ASCO GU 2020: Genetic Risk Assessment for Hereditary RCC: Report from the Consensus Panel Meeting

San Francisco, California (UroToday.com) A subset of renal cell carcinoma (RCC) are associated with a hereditary component (2-8%). This is supported by findings from The Cancer Genome Atlas, which identified a germline mutation in up 9% of RCC cases. Contemporary germline risk assessment is not standardized with multiple options for genetic testing including single-gene, multi-gene, and customized panels. Factors that providers incorporate into the decision to perform genetic testing include age, histology, associated syndromic manifestations, relatives with RCC, and bilaterality or multifocality. Despite known associated genetic risk factors, there is a paucity of guidelines for genetic risk assessment and many unanswered questions. Who should be tested? What testing should be done? When and how should it be performed? Dr. Michael Daneshvar presented results from a national, multidisciplinary panel in Philadelphia from September, 2019 that aimed to address these questions.

Participants on the panel represented a wide range of disciplines including urologists (40%), medical oncologists (36%), genetic counselors (15%), clinical geneticists (3%), and other (6%), including patient advocates. The average participant had been in practice for over 13 years. 70% of participants had significant experience, recommending genetic risk assessment for 20 or more patients per year. The majority of participants (70%) order their own genetic testing.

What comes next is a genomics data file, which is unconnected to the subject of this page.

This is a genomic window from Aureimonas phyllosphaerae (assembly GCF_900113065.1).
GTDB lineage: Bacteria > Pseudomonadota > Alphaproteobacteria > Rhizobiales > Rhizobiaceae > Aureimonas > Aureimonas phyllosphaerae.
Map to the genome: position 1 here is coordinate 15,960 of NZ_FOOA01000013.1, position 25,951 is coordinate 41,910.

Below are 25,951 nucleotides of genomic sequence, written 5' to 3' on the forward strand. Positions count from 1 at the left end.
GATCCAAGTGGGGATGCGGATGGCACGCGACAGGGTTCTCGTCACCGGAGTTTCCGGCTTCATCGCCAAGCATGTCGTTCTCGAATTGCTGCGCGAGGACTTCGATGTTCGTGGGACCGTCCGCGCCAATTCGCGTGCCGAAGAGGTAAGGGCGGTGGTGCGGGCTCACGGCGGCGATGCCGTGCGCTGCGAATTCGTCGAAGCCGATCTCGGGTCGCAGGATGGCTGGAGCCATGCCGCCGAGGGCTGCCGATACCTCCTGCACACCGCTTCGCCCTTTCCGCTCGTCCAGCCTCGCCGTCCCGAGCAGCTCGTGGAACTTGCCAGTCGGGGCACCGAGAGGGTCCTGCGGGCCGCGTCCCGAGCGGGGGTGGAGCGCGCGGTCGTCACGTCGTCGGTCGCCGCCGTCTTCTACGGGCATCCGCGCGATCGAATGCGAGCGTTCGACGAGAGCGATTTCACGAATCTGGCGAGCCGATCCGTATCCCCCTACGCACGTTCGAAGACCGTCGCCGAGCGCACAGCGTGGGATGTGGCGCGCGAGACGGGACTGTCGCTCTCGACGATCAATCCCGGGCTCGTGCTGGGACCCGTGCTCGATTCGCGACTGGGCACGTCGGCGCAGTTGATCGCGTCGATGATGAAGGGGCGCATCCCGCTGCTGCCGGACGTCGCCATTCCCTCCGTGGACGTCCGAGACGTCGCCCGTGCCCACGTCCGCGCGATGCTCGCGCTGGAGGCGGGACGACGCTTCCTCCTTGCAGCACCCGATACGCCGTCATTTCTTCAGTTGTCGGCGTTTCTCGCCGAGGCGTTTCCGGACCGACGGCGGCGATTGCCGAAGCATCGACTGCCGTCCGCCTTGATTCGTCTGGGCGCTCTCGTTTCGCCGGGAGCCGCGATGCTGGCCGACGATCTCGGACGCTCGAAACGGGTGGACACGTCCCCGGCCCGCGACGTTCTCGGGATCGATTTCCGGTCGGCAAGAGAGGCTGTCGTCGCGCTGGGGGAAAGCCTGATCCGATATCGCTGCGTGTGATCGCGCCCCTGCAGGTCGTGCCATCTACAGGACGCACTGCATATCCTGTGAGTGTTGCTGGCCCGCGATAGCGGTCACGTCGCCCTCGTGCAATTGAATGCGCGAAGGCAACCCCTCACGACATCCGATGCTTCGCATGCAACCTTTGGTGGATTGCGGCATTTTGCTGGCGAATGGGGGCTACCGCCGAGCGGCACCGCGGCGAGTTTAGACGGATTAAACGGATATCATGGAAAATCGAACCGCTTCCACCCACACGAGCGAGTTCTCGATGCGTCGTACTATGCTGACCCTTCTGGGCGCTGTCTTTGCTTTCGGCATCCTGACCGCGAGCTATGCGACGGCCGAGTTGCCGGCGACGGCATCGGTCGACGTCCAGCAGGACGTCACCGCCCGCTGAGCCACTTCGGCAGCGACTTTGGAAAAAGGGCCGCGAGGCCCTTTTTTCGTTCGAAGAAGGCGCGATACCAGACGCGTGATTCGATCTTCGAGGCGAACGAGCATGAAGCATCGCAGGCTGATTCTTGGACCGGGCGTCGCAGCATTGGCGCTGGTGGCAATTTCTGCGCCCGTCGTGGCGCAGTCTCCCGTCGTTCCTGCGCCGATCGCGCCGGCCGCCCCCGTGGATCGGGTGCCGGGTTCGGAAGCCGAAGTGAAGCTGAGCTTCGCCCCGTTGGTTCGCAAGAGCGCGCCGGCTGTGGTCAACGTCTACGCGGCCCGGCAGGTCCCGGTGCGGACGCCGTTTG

ASCO GU 2020 hereditary RCC participants

The main questions the panel sought to answer are listed below. Uniform consensus was defined as minimum agreement of 85% across participants.

  • Who should be testing?
  • When should genetic risk assessment be initiated?
  • What testing should be performed?
  • How should germline risk assessment be performed?
  • Testing cases of isolated extra-renal manifestations?

Regarding who should be tested, experts agreed that genetic testing should be recommended for the patients outlined in the slide below:

ASCO GU 2020 hereditary RCC results1

ASCO GU 2020 hereditary RCC results2

Consensus statements regarding who should be performing genetic testing and how it should be performed are outlined on the slide below:

ASCO GU 2020 hereditary RCC results3

Of all the questions proposed to the panel, 58% reached a consensus. These consensus statements should help to refine, and begin to form, guidelines on genetic testing for hereditary RCC. A follow-up meeting is planned for the Spring of 2020.


Presented by: Michael Daneshvar, MD, Urology Resident, SUNY Upstate Medical Center, Syracuse, New York

Written by: Jacob Berchuck, MD, Medical Oncology Fellow at the Dana-Farber Cancer Institute (Twitter: @jberchuck) at the 2020 Genitourinary Cancers Symposium, ASCO GU #GU20, February 13-15, 2020, San Francisco, California
email news signup